THE BRITISH LIBRARY

Digital scholarship blog

4 posts from October 2019

31 October 2019

Digital Conversation: Games, Literature and Learning

Happy Halloween! If you aren't heading out trick or treating this evening, and prefer a quiet night in, then you may like to play some of the wonderful games and interactive fiction that were created in last year's Gothic Novel Jam. My personal favourite is The Lady's Book of Decency, by Sean S. LeBlanc. If you feel like a longer read, Lynda Clark's first novel Beyond Kidding is launched today, I can't wait to get my teeth into this!

It is also very nearly International Games Week (3-9 November 2019), this is an initiative run by volunteers from around the world to reconnect communities through their libraries around the educational, recreational, and social value of all types of games. Check out this map to see if there is an event near you!

If you are based in the UK and work in libraries, you may be interested in coming along to the next Game Library Camp, which is being held at Leeds Central Library on Saturday 9th November. More details can be found at https://librarycamp.game.blog/, I'll be there to lead a discussion for the session "I hope you like jammin‚Äô too"; for sharing advice on running online interactive fiction writing jams. 

Here at the British Library we have a couple of International Games Week (IGW) events, we are excited to be hosting the narrative games convention AdventureX on Saturday 2nd and Sunday 3rd November, all tickets are completely sold out, but the talks will be live streamed, online from http://adventurexpo.org/livestream/, check the schedule for times and watch from the comfort of your sofa.   

Continuing our IGW events at the British Library, on the evening of Monday 4th November we are holding a Digital Conversation on Games, Literature and Learning. This will be a panel discussion exploring how video games, such as Minecraft, can be used to engage learners of all ages with literature, libraries and museums.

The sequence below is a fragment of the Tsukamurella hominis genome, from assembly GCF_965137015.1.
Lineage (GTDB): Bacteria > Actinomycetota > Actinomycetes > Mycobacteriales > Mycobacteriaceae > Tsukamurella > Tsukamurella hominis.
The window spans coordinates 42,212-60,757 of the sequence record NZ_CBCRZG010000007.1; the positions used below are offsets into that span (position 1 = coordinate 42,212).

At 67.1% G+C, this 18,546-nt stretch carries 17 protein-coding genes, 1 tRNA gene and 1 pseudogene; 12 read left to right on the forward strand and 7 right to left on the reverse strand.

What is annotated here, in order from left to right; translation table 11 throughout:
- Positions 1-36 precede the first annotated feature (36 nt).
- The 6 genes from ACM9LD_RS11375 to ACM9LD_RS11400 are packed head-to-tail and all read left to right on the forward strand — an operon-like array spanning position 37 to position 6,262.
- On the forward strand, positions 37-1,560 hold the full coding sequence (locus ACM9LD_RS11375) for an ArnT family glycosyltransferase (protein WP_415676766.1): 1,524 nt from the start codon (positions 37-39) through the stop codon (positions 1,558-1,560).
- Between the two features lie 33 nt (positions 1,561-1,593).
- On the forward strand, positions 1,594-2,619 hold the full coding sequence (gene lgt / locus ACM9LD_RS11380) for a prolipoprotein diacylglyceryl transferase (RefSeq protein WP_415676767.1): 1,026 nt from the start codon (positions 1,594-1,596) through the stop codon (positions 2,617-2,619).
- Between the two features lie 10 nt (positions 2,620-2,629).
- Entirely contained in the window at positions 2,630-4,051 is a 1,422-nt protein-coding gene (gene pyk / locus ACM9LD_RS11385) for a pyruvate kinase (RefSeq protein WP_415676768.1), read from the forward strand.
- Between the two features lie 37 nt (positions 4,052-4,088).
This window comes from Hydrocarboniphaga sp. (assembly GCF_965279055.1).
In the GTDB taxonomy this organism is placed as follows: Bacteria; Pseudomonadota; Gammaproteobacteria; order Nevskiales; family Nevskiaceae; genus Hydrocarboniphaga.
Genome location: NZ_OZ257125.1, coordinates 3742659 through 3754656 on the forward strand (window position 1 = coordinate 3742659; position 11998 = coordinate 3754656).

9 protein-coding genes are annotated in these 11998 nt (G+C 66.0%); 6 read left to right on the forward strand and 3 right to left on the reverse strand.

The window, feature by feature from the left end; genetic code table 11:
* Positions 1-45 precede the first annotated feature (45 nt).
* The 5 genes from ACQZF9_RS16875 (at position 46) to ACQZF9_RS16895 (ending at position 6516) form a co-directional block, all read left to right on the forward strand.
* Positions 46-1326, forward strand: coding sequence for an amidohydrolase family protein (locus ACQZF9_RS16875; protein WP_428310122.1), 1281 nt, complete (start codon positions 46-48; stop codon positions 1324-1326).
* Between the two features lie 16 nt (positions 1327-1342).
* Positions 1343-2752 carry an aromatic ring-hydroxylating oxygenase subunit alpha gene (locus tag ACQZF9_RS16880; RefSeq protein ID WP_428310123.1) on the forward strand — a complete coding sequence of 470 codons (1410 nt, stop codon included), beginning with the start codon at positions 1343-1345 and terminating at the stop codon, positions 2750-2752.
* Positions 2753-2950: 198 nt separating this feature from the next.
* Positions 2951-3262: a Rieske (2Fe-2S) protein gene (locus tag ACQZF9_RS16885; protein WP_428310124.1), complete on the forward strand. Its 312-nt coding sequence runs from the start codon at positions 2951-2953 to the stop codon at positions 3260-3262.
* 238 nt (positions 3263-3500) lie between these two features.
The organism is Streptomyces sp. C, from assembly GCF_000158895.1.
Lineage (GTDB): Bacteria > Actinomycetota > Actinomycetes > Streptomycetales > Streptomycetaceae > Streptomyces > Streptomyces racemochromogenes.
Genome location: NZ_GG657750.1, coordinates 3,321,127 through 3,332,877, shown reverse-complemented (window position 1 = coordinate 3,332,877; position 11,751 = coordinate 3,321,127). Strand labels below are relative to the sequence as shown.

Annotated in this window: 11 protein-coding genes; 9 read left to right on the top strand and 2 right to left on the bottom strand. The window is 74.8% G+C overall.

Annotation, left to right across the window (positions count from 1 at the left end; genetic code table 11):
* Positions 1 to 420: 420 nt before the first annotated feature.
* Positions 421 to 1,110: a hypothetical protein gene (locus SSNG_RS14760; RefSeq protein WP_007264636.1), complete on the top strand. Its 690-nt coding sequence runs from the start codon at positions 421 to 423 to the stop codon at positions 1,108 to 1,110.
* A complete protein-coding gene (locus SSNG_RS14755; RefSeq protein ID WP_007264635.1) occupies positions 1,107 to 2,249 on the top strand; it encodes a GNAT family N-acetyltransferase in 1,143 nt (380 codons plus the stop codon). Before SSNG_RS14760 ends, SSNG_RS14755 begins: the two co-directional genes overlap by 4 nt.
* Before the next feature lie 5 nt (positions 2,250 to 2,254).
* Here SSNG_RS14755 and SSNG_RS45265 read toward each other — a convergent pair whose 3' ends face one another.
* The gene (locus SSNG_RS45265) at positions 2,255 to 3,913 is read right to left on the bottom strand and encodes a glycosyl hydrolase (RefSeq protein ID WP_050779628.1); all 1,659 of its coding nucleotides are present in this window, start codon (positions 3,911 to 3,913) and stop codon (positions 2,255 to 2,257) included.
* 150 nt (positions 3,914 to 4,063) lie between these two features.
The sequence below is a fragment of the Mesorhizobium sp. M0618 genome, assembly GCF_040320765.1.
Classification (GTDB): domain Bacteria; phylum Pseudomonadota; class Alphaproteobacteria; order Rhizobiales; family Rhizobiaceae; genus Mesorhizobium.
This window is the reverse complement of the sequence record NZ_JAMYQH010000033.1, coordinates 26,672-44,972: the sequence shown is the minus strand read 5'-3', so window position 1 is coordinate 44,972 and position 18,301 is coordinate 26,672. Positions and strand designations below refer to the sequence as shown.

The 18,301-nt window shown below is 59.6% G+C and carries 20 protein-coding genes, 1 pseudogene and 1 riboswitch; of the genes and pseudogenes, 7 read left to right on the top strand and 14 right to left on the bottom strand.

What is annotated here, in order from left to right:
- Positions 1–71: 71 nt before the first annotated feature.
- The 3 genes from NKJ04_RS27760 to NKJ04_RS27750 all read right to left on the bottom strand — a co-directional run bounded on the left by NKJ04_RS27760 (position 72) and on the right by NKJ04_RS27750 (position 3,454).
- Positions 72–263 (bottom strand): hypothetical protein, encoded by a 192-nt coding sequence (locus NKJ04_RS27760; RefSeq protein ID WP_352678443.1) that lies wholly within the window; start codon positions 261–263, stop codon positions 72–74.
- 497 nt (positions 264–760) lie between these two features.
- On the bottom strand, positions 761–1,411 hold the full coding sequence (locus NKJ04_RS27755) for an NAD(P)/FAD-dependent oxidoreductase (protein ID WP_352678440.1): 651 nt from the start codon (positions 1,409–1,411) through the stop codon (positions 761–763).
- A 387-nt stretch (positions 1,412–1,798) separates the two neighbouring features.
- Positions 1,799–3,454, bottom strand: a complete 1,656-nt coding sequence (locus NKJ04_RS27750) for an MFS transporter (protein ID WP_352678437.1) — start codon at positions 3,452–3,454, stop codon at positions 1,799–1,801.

Child playing Litcraft on an ipad
Child trying Litcraft at SPARK: The Science and Art of Creativity, a festival of ideas organised by the British Council in Hong Kong, image credit ATUM Images

Jordan Erica Webber will be our chair for the evening. Jordan is a writer and presenter, Co-author of Ten Things Video Games Can Teach Us, host of the Guardian's digital culture podcast Chips With Everything and resident games expert on The Gadget Show.

Our panellists include: 

  • Keith Stuart, Guardian journalist, writer and author of A Boy Made of Blocks, a Richard and Judy Book Club pick and a major bestseller. He has written about how Minecraft has helped his son Zac and will be talking from a parent‚Äôs perspective. Keith will also be available to sign books after the panel discussion.
Book cover for A Boy Made of Blocks
A Boy Made of Blocks, by Keith Stuart
  • Dr Lissa Holloway-Attaway and Dr Bj√∂rn Berg Marklund from the University of Sk√∂vde in Sweden, whose whose research specialisms are digital game-based learning, educational games, 'Serious Games' and how games are used in classrooms. They have collaborated with museums and cultural organisations to run workshops with young people to co-create their communities within the Baltic Sea Region by constructing imaginative simulations of their cities and neighbourhoods in Minecraft. Another of their projects is the Augmented Reality, children's book app KLUB, which stands for Kiras och Luppes Bestiarium (Kiras and Luppes Bestiary) where mythical beings from books come to life in 3D.  
The Kiras och Luppes Bestiarium app being demonstrated on a smartphone
The Kiras och Luppes Bestiarium app 
  • Professor Sally Bushell from the Department of English Literature & Creative Writing at Lancaster University; Sally is the Principle Investigator on the Litcraft project, which uses the popular Minecraft gaming platform to build accurate scale models of authorial maps from classic works of literature. Impact is achieved by re-engaging children with literature in a model of positive reinforcement that makes works accessible in entirely new ways, combining the textual and the digital. Reading and writing are integrated with an immersive experience of the literary worlds.

Promotional video for the third Litcraft release - the first pairing of connected texts. This build features the original and iconic castaway tales: Swiss Family Robinson and Robinson Crusoe.

The Digital Conversation event takes place in The Knowledge Centre at the British Library on Monday 4th November, 18.30- 20.30; for more details including booking, visit: https://www.bl.uk/events/digital-conversation-games-literature-and-learning. Hope to see you there. 

This post is by Digital Curator Stella Wisdom, on twitter as @miss_wisdom

30 October 2019

Workshop on ‚ÄúDigitisation Workflows & Digital Research Studies Methodologies‚ÄĚ

In this post, Nicolas Moretto, Metadata Systems Analyst at the British Library, reflects on his work trip to India.